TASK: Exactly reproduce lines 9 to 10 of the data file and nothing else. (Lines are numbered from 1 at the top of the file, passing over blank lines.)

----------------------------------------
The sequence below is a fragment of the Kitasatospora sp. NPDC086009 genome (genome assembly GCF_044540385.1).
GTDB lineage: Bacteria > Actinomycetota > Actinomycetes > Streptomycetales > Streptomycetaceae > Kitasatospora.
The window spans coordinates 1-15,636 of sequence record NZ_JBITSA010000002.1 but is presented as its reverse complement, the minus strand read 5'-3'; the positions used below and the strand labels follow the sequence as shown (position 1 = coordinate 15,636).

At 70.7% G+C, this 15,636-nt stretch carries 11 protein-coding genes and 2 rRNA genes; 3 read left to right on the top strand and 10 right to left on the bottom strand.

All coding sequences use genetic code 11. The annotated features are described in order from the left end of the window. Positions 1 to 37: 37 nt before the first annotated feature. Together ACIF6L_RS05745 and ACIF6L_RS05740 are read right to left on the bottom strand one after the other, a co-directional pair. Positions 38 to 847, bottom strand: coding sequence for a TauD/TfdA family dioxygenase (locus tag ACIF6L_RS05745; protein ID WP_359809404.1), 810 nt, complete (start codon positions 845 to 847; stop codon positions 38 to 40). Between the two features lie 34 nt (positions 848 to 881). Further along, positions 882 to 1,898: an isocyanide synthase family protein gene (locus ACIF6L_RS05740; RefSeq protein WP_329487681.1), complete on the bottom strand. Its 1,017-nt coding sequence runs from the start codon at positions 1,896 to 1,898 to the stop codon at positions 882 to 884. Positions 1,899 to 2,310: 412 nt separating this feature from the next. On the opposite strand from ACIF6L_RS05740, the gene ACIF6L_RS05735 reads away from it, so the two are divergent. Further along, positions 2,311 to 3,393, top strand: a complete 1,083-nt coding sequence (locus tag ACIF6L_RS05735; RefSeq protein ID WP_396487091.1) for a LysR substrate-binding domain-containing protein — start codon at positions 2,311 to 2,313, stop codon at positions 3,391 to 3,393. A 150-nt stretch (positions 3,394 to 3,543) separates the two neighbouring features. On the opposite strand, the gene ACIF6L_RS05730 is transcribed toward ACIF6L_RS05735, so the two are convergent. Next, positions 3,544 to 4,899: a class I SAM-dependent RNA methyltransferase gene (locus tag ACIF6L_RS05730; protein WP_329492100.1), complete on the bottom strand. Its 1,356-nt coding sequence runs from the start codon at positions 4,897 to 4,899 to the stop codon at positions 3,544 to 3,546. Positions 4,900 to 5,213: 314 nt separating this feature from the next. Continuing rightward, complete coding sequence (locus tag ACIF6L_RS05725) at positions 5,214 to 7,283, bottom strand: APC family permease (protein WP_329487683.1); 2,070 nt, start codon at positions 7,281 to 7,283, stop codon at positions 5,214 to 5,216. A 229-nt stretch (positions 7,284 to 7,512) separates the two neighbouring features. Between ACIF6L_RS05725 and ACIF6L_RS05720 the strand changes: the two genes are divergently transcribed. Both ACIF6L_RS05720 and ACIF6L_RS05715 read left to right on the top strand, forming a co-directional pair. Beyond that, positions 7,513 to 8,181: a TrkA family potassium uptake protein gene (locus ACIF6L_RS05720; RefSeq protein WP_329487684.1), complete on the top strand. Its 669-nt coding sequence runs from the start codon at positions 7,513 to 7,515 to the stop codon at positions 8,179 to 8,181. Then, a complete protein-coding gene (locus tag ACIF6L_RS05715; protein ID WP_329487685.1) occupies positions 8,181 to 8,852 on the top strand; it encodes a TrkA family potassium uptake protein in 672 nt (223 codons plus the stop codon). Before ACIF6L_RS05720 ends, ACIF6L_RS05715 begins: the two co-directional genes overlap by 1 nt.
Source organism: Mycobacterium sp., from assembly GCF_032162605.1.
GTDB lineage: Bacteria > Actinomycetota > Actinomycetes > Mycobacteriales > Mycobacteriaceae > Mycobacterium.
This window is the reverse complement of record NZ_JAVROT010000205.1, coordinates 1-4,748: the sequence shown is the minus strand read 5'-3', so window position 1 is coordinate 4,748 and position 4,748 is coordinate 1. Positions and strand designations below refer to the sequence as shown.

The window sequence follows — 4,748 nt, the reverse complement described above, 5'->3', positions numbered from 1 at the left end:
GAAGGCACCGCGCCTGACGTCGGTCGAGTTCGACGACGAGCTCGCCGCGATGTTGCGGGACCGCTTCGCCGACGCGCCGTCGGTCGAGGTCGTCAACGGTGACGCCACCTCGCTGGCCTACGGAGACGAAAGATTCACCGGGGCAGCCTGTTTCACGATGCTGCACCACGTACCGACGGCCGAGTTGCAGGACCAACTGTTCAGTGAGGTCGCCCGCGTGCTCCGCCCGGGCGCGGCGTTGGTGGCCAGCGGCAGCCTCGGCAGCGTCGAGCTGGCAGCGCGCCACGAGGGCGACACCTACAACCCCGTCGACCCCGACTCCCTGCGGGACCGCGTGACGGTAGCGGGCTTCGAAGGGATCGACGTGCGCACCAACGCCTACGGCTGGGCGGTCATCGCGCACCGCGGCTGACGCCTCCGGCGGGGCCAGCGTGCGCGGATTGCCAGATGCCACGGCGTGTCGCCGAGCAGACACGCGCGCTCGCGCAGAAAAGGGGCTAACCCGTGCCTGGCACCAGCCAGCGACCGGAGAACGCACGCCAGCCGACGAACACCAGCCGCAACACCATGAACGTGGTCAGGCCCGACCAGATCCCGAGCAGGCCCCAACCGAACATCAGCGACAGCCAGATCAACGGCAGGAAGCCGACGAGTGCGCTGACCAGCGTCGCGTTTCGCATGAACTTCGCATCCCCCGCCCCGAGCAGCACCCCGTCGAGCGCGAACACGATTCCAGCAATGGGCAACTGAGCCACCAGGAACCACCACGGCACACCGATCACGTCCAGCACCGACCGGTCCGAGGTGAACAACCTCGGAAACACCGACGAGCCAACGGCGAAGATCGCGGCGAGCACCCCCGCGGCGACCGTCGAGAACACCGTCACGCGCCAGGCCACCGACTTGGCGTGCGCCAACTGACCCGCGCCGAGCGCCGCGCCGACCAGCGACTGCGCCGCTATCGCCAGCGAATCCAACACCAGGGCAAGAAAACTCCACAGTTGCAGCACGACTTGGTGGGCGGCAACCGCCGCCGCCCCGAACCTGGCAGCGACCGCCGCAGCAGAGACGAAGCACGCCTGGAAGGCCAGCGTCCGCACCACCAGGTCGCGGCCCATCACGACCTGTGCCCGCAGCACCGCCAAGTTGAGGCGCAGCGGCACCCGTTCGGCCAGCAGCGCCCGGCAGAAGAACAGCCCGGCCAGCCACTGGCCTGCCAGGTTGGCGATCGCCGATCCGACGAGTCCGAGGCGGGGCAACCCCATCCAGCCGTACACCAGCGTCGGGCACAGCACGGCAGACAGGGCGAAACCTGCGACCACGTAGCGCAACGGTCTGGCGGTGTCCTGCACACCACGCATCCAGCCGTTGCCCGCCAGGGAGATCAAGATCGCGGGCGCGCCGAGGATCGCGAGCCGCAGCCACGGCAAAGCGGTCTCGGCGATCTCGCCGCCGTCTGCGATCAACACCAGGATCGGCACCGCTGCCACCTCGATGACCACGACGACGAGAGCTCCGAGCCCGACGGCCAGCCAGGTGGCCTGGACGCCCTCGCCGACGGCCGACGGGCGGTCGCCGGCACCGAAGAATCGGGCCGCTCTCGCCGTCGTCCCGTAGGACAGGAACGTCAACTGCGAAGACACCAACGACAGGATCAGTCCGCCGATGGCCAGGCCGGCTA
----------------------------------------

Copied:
The window sequence follows — 4,748 nt, the reverse complement described above, 5'->3', positions numbered from 1 at the left end:
GAAGGCACCGCGCCTGACGTCGGTCGAGTTCGACGACGAGCTCGCCGCGATGTTGCGGGACCGCTTCGCCGACGCGCCGTCGGTCGAGGTCGTCAACGGTGACGCCACCTCGCTGGCCTACGGAGACGAAAGATTCACCGGGGCAGCCTGTTTCACGATGCTGCACCACGTACCGACGGCCGAGTTGCAGGACCAACTGTTCAGTGAGGTCGCCCGCGTGCTCCGCCCGGGCGCGGCGTTGGTGGCCAGCGGCAGCCTCGGCAGCGTCGAGCTGGCAGCGCGCCACGAGGGCGACACCTACAACCCCGTCGACCCCGACTCCCTGCGGGACCGCGTGACGGTAGCGGGCTTCGAAGGGATCGACGTGCGCACCAACGCCTACGGCTGGGCGGTCATCGCGCACCGCGGCTGACGCCTCCGGCGGGGCCAGCGTGCGCGGATTGCCAGATGCCACGGCGTGTCGCCGAGCAGACACGCGCGCTCGCGCAGAAAAGGGGCTAACCCGTGCCTGGCACCAGCCAGCGACCGGAGAACGCACGCCAGCCGACGAACACCAGCCGCAACACCATGAACGTGGTCAGGCCCGACCAGATCCCGAGCAGGCCCCAACCGAACATCAGCGACAGCCAGATCAACGGCAGGAAGCCGACGAGTGCGCTGACCAGCGTCGCGTTTCGCATGAACTTCGCATCCCCCGCCCCGAGCAGCACCCCGTCGAGCGCGAACACGATTCCAGCAATGGGCAACTGAGCCACCAGGAACCACCACGGCACACCGATCACGTCCAGCACCGACCGGTCCGAGGTGAACAACCTCGGAAACACCGACGAGCCAACGGCGAAGATCGCGGCGAGCACCCCCGCGGCGACCGTCGAGAACACCGTCACGCGCCAGGCCACCGACTTGGCGTGCGCCAACTGACCCGCGCCGAGCGCCGCGCCGACCAGCGACTGCGCCGCTATCGCCAGCGAATCCAACACCAGGGCAAGAAAACTCCACAGTTGCAGCACGACTTGGTGGGCGGCAACCGCCGCCGCCCCGAACCTGGCAGCGACCGCCGCAGCAGAGACGAAGCACGCCTGGAAGGCCAGCGTCCGCACCACCAGGTCGCGGCCCATCACGACCTGTGCCCGCAGCACCGCCAAGTTGAGGCGCAGCGGCACCCGTTCGGCCAGCAGCGCCCGGCAGAAGAACAGCCCGGCCAGCCACTGGCCTGCCAGGTTGGCGATCGCCGATCCGACGAGTCCGAGGCGGGGCAACCCCATCCAGCCGTACACCAGCGTCGGGCACAGCACGGCAGACAGGGCGAAACCTGCGACCACGTAGCGCAACGGTCTGGCGGTGTCCTGCACACCACGCATCCAGCCGTTGCCCGCCAGGGAGATCAAGATCGCGGGCGCGCCGAGGATCGCGAGCCGCAGCCACGGCAAAGCGGTCTCGGCGATCTCGCCGCCGTCTGCGATCAACACCAGGATCGGCACCGCTGCCACCTCGATGACCACGACGACGAGAGCTCCGAGCCCGACGGCCAGCCAGGTGGCCTGGACGCCCTCGCCGACGGCCGACGGGCGGTCGCCGGCACCGAAGAATCGGGCCGCTCTCGCCGTCGTCCCGTAGGACAGGAACGTCAACTGCGAAGACACCAACGACAGGATCAGTCCGCCGATGGCCAGGCCGGCTA